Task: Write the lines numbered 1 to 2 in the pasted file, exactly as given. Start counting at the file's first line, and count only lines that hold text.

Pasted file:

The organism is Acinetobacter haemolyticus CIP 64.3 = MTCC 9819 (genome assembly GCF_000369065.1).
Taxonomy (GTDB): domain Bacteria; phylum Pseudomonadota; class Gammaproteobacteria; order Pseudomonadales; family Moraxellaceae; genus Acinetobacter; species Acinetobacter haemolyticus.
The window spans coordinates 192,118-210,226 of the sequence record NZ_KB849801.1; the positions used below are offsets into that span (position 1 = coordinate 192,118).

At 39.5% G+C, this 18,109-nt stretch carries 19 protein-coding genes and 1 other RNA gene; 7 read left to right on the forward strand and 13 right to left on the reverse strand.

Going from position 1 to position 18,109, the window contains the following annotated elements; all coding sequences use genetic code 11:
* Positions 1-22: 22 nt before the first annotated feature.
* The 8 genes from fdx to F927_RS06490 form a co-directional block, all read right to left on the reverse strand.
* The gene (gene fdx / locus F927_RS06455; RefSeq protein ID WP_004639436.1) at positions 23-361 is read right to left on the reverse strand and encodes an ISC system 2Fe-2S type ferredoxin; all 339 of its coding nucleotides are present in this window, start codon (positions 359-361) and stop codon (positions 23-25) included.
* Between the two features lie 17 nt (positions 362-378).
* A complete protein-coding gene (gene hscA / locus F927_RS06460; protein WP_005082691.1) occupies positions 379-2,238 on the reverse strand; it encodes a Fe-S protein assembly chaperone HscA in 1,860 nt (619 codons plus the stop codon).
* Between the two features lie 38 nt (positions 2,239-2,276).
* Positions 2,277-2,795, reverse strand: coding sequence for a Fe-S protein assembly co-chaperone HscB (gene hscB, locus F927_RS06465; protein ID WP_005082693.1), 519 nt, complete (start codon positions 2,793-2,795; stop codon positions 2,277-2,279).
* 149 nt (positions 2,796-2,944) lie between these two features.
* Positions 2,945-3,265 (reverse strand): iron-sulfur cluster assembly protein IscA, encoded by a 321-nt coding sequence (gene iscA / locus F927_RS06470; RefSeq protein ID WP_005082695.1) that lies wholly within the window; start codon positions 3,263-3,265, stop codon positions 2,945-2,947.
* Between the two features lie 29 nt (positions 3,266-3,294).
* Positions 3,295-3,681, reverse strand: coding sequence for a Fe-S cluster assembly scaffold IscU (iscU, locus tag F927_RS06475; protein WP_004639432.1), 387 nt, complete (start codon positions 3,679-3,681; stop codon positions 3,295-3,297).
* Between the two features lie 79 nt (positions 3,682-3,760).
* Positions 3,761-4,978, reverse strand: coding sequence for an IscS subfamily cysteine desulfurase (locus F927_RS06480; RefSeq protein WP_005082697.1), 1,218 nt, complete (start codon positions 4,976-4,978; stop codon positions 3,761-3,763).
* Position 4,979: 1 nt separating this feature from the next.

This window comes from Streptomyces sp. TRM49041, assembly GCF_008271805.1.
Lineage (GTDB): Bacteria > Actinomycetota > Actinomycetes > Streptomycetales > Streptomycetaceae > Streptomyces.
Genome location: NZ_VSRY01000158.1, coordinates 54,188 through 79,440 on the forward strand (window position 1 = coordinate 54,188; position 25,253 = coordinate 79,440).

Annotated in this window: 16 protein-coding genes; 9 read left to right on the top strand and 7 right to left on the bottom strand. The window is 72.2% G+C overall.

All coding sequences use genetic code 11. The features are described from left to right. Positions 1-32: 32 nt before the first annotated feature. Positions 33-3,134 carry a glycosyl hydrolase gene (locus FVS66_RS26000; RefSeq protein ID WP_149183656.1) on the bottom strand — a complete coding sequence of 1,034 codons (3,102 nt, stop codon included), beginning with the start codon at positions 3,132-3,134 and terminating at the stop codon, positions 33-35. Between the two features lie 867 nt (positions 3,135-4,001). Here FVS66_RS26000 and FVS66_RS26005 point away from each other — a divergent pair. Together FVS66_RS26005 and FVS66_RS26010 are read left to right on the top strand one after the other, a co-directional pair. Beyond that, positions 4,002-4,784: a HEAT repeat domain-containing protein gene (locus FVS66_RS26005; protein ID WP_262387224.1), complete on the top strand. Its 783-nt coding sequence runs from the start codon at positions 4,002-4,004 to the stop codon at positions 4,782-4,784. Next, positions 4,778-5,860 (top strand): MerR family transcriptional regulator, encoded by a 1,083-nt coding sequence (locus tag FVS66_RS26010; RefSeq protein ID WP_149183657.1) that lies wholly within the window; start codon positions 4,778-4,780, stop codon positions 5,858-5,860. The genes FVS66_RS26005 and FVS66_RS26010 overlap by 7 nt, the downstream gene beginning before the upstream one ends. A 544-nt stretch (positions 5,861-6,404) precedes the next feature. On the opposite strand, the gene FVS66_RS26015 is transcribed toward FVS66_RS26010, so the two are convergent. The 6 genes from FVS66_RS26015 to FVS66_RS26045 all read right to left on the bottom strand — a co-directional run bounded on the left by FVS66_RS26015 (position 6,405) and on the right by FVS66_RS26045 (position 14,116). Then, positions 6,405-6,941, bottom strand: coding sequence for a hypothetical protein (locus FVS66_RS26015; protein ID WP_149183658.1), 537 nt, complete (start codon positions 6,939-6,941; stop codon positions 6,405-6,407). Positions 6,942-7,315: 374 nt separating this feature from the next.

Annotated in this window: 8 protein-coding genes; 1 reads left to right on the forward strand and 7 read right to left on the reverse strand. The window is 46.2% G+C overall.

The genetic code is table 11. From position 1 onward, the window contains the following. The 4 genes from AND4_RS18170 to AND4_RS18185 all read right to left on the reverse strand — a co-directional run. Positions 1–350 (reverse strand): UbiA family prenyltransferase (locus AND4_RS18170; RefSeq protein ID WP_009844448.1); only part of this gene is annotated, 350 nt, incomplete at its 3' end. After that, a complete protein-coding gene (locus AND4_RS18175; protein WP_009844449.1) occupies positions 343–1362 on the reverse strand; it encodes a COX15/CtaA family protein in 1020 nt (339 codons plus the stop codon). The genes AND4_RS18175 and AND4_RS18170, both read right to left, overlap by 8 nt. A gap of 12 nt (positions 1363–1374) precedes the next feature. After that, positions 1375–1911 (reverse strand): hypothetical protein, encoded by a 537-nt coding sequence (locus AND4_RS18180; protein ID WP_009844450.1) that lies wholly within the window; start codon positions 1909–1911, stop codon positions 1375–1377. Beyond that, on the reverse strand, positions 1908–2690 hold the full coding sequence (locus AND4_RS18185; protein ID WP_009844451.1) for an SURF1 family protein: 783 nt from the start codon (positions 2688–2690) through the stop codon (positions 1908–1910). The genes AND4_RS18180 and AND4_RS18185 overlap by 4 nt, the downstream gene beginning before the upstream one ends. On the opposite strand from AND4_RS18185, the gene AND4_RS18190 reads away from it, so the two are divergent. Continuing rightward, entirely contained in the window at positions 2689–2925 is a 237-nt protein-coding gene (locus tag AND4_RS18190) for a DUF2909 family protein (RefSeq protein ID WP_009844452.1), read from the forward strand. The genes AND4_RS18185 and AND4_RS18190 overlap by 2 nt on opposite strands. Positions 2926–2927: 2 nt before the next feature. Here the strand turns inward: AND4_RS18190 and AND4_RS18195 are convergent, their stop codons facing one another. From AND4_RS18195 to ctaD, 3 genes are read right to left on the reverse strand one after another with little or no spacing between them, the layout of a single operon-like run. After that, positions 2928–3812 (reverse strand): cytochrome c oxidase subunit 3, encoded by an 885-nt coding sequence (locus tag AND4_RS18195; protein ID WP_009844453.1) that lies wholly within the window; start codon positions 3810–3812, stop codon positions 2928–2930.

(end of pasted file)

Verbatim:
The organism is Acinetobacter haemolyticus CIP 64.3 = MTCC 9819 (genome assembly GCF_000369065.1).
Taxonomy (GTDB): domain Bacteria; phylum Pseudomonadota; class Gammaproteobacteria; order Pseudomonadales; family Moraxellaceae; genus Acinetobacter; species Acinetobacter haemolyticus.